After ample deliberation the RipOffs have chosen Grant Wood's iconic image American Gothic for their next challenge. As this is our fifth year in existence, expect something even more out of the ordinary from this innovative group of artists!
For their fourth challenge, The Ripoff Artists came home to the Group of Seven, the quintessentially Canadian landscape painters. The group wanted a painting unlike the landscapes of Van Gogh, and settled on the cool, abstract landscapes of Lawren Harris.
Lawren Harris is considered to be the leader of the Group of Seven. Most of the group, along with Tom Thomson, worked at a design firm in Toronto and began meeting to discuss art. They wanted to create a distinctly Canadian style of painting, based mainly on Scandinavian prototypes. Going on excursions to northern Ontario, they painted landscapes unique to the Canadian Shield. After Thomson's tragic death, the friends became a formal group in 1920. By 1930, their influence was so widespread, they disbanded and became the Canadian Group of Artists.
Lawren Harris (1885-1970) was born into a wealthy family. He was able to devote himself to his art, and to his interests in Theosophy. His style became increasingly abstract, especially after a trip to the Canadian Arctic in 1930. After a messy divorce and remarriage to the wife of a friend, Harris moved to New Mexico, then to Vancouver, BC, where he died in 1970.
Mt, Lefroy, in the Canadian Rockies, is visible from Chateau Lake Louise. In 1896, it was the site of the first mountaineering death in North America. The following year, the family of the fallen climber, Philip Abbott, invited a Swiss mountain guide to lead the first expedition to the summit in honour of Philip. Harris's painting of Mt. Lefroy (1930) shows the early signs of his move toward abstraction in its simple massing of shapes, but there are subtle touches that indicate his interest in spirituality and colour symbolism.
After three years, the artists decided this was a tradition. They needed a name that could carry on from year to year. Based on the idea of "ripping off a dead artist," they chose The Ripoff Artists.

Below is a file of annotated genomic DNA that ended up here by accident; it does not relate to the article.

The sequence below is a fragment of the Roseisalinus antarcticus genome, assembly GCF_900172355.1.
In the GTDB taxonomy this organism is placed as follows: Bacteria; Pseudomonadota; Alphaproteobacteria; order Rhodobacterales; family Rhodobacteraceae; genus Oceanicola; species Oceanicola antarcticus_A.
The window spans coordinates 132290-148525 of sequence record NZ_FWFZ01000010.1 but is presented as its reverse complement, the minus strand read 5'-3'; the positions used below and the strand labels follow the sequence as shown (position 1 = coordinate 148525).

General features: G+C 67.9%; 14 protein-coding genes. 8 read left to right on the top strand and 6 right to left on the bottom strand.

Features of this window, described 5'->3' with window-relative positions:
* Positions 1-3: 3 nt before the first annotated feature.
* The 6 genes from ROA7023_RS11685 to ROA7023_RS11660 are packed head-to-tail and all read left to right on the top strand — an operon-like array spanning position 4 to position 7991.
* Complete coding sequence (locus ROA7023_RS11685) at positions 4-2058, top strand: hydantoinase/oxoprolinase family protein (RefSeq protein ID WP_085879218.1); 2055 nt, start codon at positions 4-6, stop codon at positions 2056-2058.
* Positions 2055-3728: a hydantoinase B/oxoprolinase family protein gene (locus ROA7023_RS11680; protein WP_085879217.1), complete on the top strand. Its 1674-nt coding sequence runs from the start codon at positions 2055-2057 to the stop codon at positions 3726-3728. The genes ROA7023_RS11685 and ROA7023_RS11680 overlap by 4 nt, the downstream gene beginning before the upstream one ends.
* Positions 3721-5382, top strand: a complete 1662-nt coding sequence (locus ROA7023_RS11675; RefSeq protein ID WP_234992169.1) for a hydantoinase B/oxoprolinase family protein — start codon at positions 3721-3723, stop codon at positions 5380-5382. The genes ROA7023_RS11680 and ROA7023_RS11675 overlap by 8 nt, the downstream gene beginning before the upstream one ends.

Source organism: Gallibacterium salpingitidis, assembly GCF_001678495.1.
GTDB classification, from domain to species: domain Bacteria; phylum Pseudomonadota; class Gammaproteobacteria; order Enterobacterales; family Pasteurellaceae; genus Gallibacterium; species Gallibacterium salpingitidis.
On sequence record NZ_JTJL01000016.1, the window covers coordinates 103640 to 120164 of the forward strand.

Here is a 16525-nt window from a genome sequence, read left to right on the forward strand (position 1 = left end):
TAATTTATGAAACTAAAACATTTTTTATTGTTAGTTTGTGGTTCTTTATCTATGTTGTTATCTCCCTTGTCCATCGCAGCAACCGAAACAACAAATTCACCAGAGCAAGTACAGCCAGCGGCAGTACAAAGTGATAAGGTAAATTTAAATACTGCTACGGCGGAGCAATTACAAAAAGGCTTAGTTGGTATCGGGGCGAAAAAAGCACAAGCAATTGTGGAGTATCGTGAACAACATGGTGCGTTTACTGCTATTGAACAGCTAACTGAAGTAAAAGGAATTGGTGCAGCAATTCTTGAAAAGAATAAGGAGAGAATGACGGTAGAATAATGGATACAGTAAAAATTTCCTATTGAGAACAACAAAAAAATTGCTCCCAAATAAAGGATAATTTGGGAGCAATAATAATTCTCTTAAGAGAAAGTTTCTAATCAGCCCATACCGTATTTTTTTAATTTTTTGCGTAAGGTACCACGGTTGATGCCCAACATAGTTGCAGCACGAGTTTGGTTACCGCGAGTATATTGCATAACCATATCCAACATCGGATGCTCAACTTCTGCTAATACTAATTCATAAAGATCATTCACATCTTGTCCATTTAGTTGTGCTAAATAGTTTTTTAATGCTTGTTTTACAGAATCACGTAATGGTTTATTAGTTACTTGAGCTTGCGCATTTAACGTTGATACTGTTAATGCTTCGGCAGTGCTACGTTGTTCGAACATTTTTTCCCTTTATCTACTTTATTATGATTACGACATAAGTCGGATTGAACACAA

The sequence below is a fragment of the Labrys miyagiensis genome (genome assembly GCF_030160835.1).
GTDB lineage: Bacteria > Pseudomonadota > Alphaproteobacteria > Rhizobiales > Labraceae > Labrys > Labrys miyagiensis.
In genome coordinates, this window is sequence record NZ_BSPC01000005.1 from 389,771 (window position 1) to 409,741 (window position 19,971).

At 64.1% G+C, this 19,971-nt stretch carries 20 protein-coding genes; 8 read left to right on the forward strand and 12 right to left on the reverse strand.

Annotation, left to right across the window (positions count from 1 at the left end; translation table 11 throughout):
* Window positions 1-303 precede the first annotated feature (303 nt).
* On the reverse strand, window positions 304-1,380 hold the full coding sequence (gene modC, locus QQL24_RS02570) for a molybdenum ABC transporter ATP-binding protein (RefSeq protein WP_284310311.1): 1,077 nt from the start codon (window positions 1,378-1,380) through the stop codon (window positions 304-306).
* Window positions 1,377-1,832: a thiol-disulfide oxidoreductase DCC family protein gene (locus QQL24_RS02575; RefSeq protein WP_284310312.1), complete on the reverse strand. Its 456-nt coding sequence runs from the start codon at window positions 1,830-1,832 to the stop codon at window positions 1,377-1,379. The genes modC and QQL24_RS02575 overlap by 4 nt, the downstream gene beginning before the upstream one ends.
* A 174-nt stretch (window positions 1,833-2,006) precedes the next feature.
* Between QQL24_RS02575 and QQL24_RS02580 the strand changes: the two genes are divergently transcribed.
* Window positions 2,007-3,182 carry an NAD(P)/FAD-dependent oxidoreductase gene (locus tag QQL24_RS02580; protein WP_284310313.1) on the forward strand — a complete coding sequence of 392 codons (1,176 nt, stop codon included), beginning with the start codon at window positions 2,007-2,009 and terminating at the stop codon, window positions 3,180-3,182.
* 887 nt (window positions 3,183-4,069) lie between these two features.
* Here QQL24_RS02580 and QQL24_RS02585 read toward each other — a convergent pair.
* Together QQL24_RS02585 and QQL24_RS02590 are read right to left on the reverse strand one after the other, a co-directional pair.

For 2009, they chose "Pink Tulip" (1926) by Georgia O'Keeffe (1887-1986). Her painting style is different yet again from both Van Gogh and Klimt.
Born in Wisconsin, O'Keeffe went to art school and became an art teacher. In 1916, some of her sketches were taken to Alfred Stieglitz, an influential art critic and photographer in New York, who became her mentor. O'Keeffe and Stieglitz married in 1924.
In the late 1920's, she began painting powerful close-ups of flowers, influencing feminist artists for decades. O'Keeffe began going to New Mexico in 1928, buying a house near Taos in 1940. She moved there permanently after Stieglitz died in 1946. She went through many phases in her long career, including stark landscapes and a series of skull paintings, often with her signature flowers.
In 2008, the artists from the previous year's Van Gogh Challenge wanted a painting as different as possible from Van Gogh's landscape. They chose a portrait by Austrian painter, Gustav Klimt. They took the name "Klimtomaniacs" for this challenge.
Gustav Klimt (1862-1918) was trained in the academic style common in 19th century Europe. In 1897, he was a founding member of the Vienna Secession movement, which promoted new & unusual painters.
His academic training is seen in his sensitive defined faces and anatomy, combined with intricate, stylized, flat surface decoration.
Klimt's favourite subject was women. Emilie Floge (or Floege) was his companion for many years, though it's not clear if they had a sexual relationship. He painted this portrait of her in 1902.
Our Very First Challenge!The artists who formed the first Ripoff challenge in 2007 chose Van Gogh's "Wheatfield with Cypresses, Early September 1889" because of its similarity to the South Okanagan. Tall evergreens, grassland, craggy hills, fluffy banks of cloud and intense coloration - dark green, silvery sage, bright blue sky, golden grass and purple shadow - are common to the landscape around Oliver, and to the countryside in Provence, where Vincent painted this scene.
Dutch painter Vincent Van Gogh (1853-1890) is considered one of the fathers of modern painting. His style is noted for lively, expressive brushwork and vivid colour. His style was at its best when he lived in the town of Arles in Provence, in the south of France.
He's infamous for cutting off part of his ear during a bout of mental illness, and died at the age of 37 after being hospitalized several times. He never sold a painting and was supported by his brother, Theo. After his death, his work influenced generations, and he is now one of the most recognizable and best loved artists of all time.